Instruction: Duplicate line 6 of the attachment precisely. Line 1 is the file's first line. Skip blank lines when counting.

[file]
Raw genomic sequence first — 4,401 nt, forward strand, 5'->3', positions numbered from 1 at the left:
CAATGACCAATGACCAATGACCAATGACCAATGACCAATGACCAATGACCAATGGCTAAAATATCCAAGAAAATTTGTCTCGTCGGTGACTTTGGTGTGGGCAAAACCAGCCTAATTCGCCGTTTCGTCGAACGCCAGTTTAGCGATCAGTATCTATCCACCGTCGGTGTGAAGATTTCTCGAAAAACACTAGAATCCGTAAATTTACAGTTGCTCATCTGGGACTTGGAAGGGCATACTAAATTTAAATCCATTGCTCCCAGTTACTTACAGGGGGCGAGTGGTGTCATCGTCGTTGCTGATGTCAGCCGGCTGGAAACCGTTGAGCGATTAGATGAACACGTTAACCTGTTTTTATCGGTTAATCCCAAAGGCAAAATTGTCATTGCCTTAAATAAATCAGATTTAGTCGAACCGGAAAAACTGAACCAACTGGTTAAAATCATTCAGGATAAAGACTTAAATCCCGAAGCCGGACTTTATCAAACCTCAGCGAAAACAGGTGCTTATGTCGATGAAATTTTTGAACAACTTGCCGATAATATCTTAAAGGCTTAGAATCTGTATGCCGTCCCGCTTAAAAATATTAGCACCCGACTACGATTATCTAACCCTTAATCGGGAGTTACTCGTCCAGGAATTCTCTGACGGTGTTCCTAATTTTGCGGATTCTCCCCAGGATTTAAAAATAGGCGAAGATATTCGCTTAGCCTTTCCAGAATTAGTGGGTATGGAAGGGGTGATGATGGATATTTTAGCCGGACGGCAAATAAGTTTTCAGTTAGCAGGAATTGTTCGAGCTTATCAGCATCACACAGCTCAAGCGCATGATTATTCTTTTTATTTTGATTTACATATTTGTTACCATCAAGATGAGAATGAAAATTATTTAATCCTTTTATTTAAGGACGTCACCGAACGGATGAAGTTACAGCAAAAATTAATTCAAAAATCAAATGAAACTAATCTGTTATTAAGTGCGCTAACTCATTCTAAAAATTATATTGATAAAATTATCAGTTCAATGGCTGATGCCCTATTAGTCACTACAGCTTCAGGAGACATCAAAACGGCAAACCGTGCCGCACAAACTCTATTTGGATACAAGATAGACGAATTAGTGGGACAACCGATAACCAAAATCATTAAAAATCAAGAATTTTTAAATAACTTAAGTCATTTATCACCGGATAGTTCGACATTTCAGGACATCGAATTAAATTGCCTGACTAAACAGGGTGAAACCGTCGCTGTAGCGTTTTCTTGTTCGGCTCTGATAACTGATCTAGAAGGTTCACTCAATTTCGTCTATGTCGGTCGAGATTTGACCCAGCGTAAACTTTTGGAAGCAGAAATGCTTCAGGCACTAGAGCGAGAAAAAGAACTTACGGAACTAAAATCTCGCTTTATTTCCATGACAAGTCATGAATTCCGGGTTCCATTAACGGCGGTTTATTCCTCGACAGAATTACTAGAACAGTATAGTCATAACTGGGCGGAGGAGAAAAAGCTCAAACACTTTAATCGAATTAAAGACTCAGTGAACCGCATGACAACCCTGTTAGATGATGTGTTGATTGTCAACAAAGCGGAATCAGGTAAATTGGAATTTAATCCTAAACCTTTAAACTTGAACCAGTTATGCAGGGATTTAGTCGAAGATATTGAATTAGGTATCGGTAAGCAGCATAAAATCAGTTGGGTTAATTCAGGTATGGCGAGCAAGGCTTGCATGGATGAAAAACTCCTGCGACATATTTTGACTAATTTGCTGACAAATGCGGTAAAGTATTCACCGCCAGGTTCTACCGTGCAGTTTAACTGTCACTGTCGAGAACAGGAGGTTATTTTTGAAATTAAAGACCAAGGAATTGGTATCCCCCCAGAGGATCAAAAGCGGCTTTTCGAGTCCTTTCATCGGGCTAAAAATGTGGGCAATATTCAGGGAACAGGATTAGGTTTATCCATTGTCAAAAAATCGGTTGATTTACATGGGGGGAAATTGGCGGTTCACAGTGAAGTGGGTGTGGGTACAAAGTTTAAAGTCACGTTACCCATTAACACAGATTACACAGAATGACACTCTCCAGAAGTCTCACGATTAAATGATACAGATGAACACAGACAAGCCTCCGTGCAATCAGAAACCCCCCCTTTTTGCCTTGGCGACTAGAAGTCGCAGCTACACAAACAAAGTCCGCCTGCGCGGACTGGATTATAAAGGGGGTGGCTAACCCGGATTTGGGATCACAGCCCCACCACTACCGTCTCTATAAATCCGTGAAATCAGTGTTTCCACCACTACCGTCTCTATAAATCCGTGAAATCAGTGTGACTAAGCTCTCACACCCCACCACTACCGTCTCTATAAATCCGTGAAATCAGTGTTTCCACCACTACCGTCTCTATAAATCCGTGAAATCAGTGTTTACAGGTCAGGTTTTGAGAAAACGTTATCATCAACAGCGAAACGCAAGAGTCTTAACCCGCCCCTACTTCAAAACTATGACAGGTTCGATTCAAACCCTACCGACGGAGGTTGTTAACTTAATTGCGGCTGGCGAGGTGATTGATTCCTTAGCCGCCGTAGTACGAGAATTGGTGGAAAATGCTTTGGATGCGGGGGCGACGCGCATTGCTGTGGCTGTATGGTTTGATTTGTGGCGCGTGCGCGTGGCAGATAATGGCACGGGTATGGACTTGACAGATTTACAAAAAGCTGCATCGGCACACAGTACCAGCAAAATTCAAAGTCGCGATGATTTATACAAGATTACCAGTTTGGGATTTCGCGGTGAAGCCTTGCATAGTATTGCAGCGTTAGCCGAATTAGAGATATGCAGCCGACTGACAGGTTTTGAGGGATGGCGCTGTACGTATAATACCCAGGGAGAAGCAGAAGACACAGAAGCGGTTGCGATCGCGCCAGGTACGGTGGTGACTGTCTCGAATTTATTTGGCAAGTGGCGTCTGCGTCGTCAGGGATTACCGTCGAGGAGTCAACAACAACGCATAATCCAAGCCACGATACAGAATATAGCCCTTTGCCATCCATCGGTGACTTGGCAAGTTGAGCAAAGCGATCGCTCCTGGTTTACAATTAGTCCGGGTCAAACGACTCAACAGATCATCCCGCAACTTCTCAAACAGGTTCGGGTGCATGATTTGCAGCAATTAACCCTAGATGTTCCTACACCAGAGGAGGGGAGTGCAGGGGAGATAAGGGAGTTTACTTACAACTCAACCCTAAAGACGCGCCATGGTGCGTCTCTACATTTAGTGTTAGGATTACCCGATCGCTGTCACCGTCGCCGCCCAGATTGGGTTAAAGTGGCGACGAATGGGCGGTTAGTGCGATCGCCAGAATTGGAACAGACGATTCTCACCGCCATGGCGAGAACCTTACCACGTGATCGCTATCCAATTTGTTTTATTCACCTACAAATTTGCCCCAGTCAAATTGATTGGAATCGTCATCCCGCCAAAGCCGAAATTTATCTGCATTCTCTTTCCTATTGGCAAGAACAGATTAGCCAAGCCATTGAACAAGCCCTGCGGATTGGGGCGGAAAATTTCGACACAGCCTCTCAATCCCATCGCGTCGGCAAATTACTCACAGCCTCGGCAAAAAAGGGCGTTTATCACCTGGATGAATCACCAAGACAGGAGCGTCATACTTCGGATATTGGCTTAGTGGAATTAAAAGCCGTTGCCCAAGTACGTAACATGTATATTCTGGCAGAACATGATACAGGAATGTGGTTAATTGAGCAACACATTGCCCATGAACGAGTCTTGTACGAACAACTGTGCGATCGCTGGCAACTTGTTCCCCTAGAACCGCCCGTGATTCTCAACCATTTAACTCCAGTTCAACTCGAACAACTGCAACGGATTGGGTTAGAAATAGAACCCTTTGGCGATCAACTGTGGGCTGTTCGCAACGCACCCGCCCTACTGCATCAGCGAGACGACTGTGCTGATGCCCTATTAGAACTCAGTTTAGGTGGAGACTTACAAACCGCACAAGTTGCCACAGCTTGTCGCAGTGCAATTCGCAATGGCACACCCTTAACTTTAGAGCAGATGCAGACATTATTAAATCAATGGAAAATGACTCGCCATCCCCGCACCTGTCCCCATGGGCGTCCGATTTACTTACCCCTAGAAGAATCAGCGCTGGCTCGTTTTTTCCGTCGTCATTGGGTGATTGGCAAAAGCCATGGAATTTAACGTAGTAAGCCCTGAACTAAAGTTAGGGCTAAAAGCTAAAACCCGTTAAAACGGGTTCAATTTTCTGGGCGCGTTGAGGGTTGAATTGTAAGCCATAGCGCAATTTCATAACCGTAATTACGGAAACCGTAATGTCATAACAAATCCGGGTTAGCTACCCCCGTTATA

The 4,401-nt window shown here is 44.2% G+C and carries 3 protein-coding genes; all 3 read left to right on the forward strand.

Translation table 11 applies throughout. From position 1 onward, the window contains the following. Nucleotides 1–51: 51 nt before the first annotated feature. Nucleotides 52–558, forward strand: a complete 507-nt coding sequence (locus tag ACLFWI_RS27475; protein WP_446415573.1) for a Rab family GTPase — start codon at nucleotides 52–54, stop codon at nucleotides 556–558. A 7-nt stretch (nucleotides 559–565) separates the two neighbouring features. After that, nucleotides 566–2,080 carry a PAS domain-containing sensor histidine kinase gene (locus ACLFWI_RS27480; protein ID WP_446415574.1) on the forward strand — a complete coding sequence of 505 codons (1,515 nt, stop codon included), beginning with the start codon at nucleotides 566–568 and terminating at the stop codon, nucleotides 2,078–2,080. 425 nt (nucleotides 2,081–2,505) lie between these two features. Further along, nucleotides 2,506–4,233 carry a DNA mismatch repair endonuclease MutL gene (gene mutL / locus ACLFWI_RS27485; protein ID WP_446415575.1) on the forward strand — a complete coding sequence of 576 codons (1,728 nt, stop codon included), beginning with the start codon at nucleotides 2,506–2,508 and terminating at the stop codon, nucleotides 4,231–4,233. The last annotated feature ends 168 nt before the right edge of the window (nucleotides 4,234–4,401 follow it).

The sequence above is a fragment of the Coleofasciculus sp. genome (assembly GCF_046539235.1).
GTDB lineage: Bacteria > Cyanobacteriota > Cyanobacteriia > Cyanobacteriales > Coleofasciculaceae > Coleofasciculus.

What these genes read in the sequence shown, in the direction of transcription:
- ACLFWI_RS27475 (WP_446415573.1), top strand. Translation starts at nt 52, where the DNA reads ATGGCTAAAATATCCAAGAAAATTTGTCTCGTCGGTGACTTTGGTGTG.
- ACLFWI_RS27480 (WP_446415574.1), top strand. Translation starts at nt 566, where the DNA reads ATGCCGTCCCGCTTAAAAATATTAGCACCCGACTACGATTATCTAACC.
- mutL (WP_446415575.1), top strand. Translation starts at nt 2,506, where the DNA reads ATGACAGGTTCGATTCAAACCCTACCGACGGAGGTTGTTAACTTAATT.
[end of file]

GTDB lineage: Bacteria > Cyanobacteriota > Cyanobacteriia > Cyanobacteriales > Coleofasciculaceae > Coleofasciculus.